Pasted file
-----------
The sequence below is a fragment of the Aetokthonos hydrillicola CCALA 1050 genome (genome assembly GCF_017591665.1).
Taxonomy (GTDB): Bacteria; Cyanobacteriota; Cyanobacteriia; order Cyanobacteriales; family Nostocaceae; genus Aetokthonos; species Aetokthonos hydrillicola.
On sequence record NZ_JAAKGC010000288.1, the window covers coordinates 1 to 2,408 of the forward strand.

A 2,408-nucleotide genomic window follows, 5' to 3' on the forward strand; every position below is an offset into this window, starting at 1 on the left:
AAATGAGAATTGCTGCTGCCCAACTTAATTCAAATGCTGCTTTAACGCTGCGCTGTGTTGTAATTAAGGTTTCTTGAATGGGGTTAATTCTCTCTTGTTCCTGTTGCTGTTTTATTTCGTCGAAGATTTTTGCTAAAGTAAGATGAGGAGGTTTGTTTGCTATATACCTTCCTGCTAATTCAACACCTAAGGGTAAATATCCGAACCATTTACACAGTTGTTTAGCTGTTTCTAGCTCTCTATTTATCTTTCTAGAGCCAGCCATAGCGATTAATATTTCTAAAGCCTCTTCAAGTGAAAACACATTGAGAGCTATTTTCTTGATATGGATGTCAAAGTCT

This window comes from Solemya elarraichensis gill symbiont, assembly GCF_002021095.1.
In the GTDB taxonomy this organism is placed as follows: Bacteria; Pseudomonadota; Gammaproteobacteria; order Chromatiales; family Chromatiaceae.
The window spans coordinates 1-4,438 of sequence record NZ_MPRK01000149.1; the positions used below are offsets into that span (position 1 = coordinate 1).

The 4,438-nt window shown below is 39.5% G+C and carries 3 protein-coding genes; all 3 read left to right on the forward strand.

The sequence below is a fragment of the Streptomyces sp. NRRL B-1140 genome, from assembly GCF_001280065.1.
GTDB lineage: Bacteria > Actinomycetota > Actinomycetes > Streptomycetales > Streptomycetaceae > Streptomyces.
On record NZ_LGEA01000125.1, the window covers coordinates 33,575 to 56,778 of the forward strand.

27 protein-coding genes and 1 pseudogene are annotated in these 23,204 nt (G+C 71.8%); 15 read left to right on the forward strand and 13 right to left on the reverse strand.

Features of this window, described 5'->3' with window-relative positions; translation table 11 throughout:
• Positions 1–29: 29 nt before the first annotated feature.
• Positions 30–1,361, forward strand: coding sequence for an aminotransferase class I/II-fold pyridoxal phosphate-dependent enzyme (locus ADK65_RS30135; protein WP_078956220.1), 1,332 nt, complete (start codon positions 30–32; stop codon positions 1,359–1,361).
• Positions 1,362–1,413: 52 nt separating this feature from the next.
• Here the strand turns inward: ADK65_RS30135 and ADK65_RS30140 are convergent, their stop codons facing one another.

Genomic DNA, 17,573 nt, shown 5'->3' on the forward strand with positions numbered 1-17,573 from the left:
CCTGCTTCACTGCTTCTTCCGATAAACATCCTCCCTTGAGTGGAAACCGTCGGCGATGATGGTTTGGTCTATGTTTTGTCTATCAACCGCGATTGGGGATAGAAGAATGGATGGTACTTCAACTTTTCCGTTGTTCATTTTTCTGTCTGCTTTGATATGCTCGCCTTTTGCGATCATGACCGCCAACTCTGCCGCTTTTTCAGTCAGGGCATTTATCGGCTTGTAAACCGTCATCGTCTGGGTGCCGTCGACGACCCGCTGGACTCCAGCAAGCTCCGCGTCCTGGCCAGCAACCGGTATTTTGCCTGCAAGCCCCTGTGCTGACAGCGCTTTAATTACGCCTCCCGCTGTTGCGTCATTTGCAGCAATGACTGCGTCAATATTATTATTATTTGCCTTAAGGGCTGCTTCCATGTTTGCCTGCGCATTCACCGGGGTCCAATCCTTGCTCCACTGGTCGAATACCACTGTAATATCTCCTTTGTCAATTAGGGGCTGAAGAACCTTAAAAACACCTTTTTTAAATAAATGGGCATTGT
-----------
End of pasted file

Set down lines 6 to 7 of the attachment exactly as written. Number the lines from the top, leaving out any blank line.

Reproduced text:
This window comes from Solemya elarraichensis gill symbiont, assembly GCF_002021095.1.
In the GTDB taxonomy this organism is placed as follows: Bacteria; Pseudomonadota; Gammaproteobacteria; order Chromatiales; family Chromatiaceae.